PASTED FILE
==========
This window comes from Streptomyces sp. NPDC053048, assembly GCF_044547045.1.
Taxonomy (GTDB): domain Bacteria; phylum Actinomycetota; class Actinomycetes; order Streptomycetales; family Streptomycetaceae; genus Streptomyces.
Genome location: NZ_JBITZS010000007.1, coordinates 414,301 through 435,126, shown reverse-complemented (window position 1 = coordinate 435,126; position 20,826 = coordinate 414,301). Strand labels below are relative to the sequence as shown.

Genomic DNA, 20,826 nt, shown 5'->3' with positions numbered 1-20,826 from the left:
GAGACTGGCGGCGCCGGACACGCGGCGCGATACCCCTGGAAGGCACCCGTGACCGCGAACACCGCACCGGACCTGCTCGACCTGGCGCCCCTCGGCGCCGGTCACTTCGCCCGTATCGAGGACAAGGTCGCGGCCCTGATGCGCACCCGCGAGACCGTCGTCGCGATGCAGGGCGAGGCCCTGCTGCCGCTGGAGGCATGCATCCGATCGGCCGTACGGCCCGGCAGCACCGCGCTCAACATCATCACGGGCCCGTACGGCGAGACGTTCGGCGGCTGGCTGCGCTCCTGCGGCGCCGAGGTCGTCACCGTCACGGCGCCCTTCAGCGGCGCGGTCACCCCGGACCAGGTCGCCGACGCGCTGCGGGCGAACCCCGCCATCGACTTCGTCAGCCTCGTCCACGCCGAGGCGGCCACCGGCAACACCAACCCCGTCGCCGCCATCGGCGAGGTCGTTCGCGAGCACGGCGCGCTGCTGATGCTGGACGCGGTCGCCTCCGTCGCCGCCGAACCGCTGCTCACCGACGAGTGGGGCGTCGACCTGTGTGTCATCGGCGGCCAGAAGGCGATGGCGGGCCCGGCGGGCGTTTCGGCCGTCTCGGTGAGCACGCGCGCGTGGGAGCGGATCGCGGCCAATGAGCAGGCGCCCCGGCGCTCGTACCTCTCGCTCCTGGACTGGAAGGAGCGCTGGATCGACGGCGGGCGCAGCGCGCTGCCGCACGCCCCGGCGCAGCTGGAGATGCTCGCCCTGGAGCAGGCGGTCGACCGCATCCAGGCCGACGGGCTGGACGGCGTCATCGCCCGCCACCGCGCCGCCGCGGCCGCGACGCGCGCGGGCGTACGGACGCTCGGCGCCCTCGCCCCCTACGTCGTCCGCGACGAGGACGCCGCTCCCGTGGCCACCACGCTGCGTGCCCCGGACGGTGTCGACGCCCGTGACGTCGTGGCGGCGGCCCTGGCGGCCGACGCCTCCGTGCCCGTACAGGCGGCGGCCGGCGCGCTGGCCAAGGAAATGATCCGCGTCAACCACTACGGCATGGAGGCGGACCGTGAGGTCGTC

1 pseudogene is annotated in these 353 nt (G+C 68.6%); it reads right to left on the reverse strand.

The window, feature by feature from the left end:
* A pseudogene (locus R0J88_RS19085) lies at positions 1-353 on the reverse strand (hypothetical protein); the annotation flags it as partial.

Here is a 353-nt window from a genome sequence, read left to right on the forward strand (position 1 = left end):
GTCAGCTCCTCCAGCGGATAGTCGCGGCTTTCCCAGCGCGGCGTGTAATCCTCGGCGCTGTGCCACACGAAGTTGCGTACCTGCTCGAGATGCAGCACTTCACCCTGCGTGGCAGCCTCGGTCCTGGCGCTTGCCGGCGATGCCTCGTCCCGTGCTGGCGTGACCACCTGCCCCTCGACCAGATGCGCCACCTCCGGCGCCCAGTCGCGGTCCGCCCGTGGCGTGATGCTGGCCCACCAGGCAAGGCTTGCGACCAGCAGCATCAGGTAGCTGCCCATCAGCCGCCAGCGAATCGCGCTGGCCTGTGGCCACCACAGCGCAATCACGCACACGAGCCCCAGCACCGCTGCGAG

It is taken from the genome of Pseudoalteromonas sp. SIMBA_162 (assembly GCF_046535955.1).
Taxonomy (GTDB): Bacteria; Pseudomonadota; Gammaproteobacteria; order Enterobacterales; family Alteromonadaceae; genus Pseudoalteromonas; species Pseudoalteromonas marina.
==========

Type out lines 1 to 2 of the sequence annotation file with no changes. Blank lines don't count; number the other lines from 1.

This window comes from Streptomyces sp. NPDC053048, assembly GCF_044547045.1.
Taxonomy (GTDB): domain Bacteria; phylum Actinomycetota; class Actinomycetes; order Streptomycetales; family Streptomycetaceae; genus Streptomyces.